An analyst has identified a small parcel of land in the Himalayas, the Doklam plateau inside Bhutan, as an obscure piece of land that “has serious implications that should not be minimized or ignored,” explains a new report in Joseph Farah’s G2 Bulletin.
It’s because India recently backed down in a confrontation with an expansionist-minded China over that land.
The dispute is part of a larger battle China has pursued against its neighbors and, indeed, anyone else traversing its part of the world.
For example, China in 2014 began massive dredging activities on several reefs in the Spratly Islands, turning them into more than 3,000 acres of island that now hold comprehensive weapons systems, including anti-aircraft guns.
Other nations periodically have reclaimed lands in the seas. Vietnam, Malaysia, the Philippines and Taiwan have built up a total of about 100 acres over 45 years.
Secretary of State Rex Tillerson has warned: “Building islands and then putting military assets on those islands is akin to Russia’s taking of Crimea. Its taking of territory to which others lay claim.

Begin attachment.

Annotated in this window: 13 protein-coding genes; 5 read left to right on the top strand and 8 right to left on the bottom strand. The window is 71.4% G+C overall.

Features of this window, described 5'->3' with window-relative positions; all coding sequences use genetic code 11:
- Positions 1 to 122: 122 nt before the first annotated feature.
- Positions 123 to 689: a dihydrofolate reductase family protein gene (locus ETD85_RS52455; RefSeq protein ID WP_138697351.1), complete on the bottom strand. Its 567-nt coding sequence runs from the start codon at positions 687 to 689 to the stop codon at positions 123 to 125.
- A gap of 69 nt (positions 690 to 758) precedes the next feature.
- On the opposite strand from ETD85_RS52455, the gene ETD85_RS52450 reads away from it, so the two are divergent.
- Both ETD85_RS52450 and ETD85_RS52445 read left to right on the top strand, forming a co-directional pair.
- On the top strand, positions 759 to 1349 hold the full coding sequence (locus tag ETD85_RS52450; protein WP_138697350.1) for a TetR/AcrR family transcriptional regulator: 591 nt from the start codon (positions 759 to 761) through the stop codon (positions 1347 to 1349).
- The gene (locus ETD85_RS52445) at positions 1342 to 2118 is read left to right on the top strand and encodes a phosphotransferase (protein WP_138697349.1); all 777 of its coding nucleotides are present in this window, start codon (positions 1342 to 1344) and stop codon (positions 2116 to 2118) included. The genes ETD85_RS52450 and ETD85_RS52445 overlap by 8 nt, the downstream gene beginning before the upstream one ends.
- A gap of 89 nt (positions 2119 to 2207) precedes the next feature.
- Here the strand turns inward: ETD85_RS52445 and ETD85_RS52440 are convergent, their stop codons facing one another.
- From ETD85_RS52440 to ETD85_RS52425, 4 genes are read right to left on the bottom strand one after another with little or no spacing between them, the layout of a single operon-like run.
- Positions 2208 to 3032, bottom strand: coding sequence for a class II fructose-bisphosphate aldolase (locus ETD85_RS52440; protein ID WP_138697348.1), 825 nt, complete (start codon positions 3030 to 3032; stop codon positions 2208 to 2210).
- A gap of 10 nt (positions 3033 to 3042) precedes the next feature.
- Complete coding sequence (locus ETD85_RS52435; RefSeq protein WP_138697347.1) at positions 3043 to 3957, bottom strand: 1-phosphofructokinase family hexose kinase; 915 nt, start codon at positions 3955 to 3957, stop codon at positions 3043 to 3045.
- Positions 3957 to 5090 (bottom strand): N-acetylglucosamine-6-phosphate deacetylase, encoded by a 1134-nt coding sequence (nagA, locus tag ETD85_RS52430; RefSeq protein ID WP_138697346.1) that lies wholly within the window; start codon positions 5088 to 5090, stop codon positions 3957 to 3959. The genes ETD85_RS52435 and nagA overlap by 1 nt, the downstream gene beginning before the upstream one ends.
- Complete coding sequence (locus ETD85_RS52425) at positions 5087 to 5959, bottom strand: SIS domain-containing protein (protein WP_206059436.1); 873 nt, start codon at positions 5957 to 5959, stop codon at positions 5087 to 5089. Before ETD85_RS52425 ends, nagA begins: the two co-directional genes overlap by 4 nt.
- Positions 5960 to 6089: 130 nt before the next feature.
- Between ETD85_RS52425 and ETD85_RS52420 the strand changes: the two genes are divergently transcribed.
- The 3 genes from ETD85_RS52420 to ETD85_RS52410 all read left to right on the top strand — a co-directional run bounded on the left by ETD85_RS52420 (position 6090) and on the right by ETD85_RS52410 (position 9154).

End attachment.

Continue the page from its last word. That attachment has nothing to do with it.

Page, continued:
“We’re going to have to send China a clear signal that first, the island-building stops, and second, your access to those islands also not going to be allowed,” he said.
While the South China Sea has become a “testing ground” for whether or not China will succeed in its efforts, the analyst says the Himalayan parcel has become another red line.
Lawrence A. Franklin, who was the Iran desk officer for Secretary of Defense Donald Rumsfeld and also was on active duty with the U.S. Army and as a colonel in the Air Force Reserve, points out the fight over the Doklam plateau developed when China built a road in Bhutan, an ally of India.
Indian troops responded and “faced off with Chinese soldiers and road construction crews.”
Brawls ensued, but apparently no shots were fired.
According to Franklin’s report at the Gatestone Institute, India eventually backed down.
On Aug. 28, New Delhi withdrew its troops from Doklam, “a move that China has touted as a victory and deployed as a warning.”
“As a Chinese Defense Ministry spokesman triumphantly announced, ‘We remind the Indian side to learn the lesson from this incident.'”